Ahmed Faraz, Poet of Love and Hope

Poetry of witness and inspiration for Pakistan’s people and beyond

It may appear paradoxical that poetry should enjoy an outsized importance in a country with a 58 per cent literacy rate. However, in Pakistan, where the poor have little recourse to justice, poetry accompanies and comforts those living a harsh existence. Though unable to read or write, many impoverished Pakistanis are nonetheless heir to the rich spiritual legacy of poets such as Ahmad Faraz, the pen name of Syed Ahmad Shah (1931–2008). Faraz followed Islamic traditions based on tolerance and love, the proper legacy of a Saiyed—that is, one descended from the Prophet Mohammed, who said, ‘Kindness is a mark of faith: and whoever hath not kindness hath not faith’. Faraz understood that poets could transmute sorrow and suffering into something beautiful and lasting, as he states in ‘Poet’: ‘Poison / becomes elixir / when / it touches / his lips’.

Faraz was born near the city of Kohat, which is the site of the shrine of his ancestor, the sixteenth-century Sufi saint Ali Abdullah Shah, who is also known by his honorific Haji Bahadur. After completing masters degrees in Urdu and Persian at the University of Peshawar, Faraz taught as an Urdu lecturer at Islamia College during the early 1960s, which were, in Pakistan as elsewhere, a time of creative ferment and revolt, of hope and disillusionment. During his student days, Faraz began writing features for Radio Pakistan, while also publishing his first collection of Urdu poetry, Tanha Tanha, to wide acclaim. The Urdu word tanha, variously translated as craving, longing and desire, derives from Sanskrit and conveys the Buddhist notion of spiritual thirst.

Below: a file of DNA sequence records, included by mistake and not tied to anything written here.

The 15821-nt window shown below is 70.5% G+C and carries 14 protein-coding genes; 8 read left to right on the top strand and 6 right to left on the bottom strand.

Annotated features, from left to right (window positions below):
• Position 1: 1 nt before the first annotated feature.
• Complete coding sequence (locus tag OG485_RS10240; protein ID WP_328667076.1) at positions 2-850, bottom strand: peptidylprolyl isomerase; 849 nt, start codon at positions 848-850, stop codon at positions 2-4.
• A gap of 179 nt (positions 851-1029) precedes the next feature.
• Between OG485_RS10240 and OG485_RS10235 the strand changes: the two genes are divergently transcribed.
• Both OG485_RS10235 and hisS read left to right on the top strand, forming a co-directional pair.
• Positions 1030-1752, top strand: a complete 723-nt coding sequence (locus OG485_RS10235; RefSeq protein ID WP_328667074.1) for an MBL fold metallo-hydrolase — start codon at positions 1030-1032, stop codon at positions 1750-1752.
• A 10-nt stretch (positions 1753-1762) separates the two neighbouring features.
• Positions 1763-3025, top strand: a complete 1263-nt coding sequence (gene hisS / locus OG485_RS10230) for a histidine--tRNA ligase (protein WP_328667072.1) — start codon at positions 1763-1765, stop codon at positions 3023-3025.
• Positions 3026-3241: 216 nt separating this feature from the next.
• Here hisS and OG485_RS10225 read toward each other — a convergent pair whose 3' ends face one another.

In March 1969, mass protests forced General Ayub Khan to resign as president of Pakistan. It was a time when, in the words of the writer Sajjad Zaheer, ‘[m]orals, knowledge, and actions take new directions, and the tide of life, quickened by the clash of old and new, leaves behind the dark, narrow valleys, and advances towards bright and fertile meadows’. However, the prospect of a democratic Pakistan was deferred when General Yahya Khan succeeded Ayub as president. In East Pakistan, the military regime collaborated with the Jamaat-e-Islami’s paramilitary units to carry out atrocities against students and Bengali activists. Although he agreed to hold general elections in December 1970, Yahya refused to abide by the results of those elections, in which the separatist Awami League won almost all of the seats in East Pakistan. The resulting carnage led to civil war, the break-up of Pakistan and the independence of Bangladesh.

Yahya resigned as president during the traumatic aftermath of the 1971 civil war, enabling a return to civilian rule. Since it had swept the 1970 general election in West Pakistan, the Pakistan People’s Party (PPP), of which Faraz had been a founding member, formed a new government. Led by Zulfiqar Ali Bhutto, the PPP government initiated land reform on behalf of the rural poor, who, as Pamela Constable observes, are trapped in ‘lives of permanent debt, primitive routine, customary constraint, political powerlessness, and economic mobility’. The government also nationalised key industries such as steel, cement and oil refineries, while shifting its foreign policy away from subservience to the United States and towards non-alignment.